1. Spike Lee’s Crooklyn
This semi-autobiographical film was co-written and directed by Lee. Head back to Bed-Stuy, ‘73 and let the summer take you over.
2. The Coldest Winter Ever By Sista Soulja
Also set in Brooklyn, this novel follows a notorious drug dealer’s daughter in one of the worst snow storms in New York’s history.
3. A Bronx Tale
Head uptown for Robert De Niro’s directorial debut.
4. The Dragon Can’t Dance by Earl Lovelace
From Trinidadian author Earl Lovelace, this novel follows Aldrick Prospect as he prepares for Carnival. Lovelace takes on not just the toils of growing up but how humans cope racial tensions and colonialism.
5. Conversations in Sicily by Elio Vittorini
First published in 1941 as Nome e Lagrime, this book follows Silvestro Ferrauto as he battles his families demons. If Hemingway endorses it, it’s good enough for you.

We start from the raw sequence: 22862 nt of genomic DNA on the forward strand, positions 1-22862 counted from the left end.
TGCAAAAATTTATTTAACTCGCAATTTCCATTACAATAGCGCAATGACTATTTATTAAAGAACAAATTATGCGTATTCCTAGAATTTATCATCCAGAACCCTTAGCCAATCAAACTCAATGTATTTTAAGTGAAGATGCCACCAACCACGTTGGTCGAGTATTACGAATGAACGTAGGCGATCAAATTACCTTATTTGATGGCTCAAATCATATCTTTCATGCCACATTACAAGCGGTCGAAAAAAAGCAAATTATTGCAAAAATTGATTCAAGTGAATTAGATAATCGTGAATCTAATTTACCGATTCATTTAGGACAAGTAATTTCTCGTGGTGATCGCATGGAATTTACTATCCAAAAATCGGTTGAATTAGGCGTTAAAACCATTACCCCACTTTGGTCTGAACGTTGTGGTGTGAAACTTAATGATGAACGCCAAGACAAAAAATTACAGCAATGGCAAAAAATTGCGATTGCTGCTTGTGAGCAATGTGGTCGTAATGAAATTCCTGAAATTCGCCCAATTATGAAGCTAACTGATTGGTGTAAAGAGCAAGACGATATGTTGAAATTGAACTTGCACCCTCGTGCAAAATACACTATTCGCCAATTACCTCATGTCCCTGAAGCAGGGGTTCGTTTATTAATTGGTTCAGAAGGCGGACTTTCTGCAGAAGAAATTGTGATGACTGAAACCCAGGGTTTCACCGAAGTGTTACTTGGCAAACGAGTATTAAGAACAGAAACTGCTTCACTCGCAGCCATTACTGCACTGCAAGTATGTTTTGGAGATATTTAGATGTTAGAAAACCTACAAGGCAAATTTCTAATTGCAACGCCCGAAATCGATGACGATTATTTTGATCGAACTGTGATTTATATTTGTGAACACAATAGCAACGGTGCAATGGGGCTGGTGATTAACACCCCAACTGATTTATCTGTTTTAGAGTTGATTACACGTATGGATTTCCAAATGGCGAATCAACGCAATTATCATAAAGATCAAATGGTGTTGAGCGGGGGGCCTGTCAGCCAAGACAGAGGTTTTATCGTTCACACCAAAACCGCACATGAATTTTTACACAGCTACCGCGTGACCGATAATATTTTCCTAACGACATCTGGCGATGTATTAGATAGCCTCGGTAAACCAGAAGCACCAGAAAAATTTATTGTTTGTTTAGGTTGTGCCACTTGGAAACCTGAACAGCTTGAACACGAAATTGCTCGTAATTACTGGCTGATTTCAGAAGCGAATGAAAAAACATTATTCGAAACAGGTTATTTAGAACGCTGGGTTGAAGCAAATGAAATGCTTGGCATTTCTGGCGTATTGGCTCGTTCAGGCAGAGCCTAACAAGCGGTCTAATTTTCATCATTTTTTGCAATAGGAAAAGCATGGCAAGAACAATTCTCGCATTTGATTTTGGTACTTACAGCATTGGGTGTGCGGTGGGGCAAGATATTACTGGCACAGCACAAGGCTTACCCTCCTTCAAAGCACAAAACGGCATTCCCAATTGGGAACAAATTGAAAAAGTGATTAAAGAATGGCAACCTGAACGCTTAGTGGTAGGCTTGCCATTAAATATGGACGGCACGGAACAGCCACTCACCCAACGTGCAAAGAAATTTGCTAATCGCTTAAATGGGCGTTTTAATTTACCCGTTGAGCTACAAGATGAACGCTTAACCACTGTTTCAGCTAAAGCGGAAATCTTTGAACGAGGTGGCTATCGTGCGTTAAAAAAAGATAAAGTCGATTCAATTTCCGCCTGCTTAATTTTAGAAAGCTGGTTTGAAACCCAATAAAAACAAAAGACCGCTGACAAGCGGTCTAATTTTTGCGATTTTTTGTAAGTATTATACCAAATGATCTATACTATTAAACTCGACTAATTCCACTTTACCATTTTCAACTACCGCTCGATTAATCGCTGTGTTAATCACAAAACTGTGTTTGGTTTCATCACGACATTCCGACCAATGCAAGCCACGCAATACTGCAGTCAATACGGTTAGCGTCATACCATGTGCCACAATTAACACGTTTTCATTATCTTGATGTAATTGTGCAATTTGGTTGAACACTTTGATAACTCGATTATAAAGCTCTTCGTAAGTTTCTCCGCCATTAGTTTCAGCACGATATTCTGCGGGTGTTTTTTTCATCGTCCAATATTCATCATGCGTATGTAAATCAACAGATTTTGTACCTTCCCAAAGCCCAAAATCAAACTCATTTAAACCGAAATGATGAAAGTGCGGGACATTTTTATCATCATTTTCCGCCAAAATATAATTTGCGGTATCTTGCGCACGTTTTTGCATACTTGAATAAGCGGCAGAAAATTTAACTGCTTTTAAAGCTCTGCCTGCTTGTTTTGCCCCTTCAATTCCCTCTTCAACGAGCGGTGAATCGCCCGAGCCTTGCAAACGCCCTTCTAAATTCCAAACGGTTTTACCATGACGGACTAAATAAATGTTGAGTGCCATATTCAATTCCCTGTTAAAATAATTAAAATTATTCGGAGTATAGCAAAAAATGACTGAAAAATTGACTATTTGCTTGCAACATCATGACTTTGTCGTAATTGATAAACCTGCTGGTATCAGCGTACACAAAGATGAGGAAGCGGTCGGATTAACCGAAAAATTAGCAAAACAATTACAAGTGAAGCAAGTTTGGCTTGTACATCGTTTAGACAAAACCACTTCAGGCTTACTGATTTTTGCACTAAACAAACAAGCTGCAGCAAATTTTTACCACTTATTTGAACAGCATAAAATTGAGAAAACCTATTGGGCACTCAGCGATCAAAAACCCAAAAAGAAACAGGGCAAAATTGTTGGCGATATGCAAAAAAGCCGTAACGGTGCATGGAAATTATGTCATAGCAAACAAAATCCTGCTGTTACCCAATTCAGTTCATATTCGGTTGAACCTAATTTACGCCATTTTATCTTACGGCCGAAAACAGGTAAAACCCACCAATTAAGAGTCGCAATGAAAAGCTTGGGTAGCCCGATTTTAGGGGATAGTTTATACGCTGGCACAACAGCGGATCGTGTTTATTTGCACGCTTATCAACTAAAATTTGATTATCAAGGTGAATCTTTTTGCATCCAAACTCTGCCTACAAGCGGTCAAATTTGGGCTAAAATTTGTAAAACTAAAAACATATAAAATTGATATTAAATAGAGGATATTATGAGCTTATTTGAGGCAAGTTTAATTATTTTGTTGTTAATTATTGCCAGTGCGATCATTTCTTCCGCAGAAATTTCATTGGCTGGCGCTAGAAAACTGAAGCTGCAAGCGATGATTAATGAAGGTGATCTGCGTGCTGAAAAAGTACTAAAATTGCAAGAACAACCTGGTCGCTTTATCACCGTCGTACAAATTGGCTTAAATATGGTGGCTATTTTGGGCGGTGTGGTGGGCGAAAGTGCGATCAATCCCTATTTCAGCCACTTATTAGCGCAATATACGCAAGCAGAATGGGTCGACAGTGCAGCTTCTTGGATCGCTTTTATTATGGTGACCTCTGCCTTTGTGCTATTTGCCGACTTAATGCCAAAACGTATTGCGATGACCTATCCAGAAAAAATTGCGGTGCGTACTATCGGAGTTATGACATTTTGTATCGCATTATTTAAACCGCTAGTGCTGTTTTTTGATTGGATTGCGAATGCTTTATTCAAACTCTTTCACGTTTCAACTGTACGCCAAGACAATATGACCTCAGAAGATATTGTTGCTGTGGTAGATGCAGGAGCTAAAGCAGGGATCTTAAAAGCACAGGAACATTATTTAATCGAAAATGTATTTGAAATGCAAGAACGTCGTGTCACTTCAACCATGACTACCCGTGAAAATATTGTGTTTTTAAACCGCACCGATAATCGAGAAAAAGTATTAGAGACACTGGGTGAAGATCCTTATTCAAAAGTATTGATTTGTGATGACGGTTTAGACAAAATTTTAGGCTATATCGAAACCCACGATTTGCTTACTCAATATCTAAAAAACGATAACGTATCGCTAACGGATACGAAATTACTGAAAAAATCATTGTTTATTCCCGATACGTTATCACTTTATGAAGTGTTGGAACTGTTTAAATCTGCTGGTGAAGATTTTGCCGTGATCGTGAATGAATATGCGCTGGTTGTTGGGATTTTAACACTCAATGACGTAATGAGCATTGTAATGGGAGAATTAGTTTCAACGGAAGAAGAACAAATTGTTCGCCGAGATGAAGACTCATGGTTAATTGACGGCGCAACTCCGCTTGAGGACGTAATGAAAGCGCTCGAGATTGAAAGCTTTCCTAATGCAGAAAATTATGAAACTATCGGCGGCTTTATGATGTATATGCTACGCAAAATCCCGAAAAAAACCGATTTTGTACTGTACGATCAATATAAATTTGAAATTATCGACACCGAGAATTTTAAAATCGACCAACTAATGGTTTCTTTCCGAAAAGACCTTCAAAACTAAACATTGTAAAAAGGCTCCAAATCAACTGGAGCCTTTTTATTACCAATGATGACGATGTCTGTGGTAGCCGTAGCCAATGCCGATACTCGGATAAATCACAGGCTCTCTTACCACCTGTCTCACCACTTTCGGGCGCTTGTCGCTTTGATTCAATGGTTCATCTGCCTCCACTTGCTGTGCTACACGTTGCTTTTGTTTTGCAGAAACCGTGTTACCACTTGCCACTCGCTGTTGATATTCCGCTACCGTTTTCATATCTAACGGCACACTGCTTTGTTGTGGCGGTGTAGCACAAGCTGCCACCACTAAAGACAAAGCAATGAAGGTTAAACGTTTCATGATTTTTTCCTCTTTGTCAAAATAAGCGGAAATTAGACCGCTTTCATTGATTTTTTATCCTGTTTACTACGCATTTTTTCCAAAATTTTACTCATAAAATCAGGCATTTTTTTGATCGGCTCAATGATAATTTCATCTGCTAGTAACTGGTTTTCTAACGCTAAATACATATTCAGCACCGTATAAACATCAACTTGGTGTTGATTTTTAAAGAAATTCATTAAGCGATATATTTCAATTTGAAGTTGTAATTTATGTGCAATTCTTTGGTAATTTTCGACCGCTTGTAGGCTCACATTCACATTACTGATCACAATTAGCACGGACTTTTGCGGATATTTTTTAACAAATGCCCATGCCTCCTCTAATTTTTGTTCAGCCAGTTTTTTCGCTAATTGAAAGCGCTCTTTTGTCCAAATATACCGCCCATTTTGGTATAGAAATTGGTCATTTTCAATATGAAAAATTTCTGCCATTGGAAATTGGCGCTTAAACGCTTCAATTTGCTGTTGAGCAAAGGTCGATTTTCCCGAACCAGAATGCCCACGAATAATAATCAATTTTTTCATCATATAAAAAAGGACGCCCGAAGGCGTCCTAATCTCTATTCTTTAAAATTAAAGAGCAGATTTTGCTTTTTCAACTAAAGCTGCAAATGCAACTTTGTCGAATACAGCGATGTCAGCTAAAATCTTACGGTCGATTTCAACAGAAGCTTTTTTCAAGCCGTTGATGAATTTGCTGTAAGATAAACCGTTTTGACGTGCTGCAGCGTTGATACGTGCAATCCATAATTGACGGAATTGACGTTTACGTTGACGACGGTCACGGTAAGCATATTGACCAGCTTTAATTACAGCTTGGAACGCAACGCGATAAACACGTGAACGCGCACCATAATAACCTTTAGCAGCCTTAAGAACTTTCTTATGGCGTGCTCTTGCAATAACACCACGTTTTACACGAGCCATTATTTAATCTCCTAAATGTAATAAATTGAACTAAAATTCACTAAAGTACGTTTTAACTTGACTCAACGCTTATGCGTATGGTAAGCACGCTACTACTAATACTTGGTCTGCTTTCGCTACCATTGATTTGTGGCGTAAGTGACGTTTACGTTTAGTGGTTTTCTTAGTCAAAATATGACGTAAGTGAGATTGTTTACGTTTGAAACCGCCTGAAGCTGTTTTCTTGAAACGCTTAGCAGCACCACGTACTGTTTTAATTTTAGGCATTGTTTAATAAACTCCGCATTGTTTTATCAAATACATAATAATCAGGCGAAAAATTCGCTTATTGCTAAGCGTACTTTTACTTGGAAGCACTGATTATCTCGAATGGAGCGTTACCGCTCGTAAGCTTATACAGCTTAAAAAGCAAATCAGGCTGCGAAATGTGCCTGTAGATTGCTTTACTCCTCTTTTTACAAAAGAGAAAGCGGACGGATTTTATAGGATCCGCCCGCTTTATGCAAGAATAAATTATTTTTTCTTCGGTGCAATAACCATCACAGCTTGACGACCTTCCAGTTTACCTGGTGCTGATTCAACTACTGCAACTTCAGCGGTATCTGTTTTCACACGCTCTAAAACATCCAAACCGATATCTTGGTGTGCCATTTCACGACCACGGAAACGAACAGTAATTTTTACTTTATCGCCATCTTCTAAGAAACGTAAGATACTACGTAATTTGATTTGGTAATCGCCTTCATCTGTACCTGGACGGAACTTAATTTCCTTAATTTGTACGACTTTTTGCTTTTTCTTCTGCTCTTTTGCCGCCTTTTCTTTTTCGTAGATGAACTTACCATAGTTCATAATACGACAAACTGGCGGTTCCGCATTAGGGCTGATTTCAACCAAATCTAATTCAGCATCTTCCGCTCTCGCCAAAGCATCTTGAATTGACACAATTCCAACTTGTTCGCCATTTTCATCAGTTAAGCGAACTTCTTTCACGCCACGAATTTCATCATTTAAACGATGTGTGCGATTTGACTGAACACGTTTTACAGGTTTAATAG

6. Boaz Yakin’s Fresh
This 1994 film follows 12-year-old Michael as comes into the world of selling drugs (oh, yeah and Samuel L. Jackson anyone?)
7. The Brief Wondrous Life of Oscar Wao by Junot Diaz
This powerhouse novel follows Oscar Wao, a character that Diaz calls a ‘ghetto nerd.’ It also won the National Book Critics Circle Award and the Pulitzer Prize for Fiction.
8. Team Seven
A debut novel from Iowa grad Marcus Burke, Team Seven follows Andre Battel as he navigates life in a neighborhood south of Boston. From hitting the basketball court to pushing weed to dealing with a father who appears as quickly as he vanishes, this book shows the just how tough growing up can be.
“This is one of those rare first books you’ll read again and again. The prose surges forward: relentless, plainspoken and artful, the people it describes laid bare, the tender heart at the center pulsing through each chapter. Unforgettable.”
—Ayana Mathis, author of The Twelve Tribes of Hattie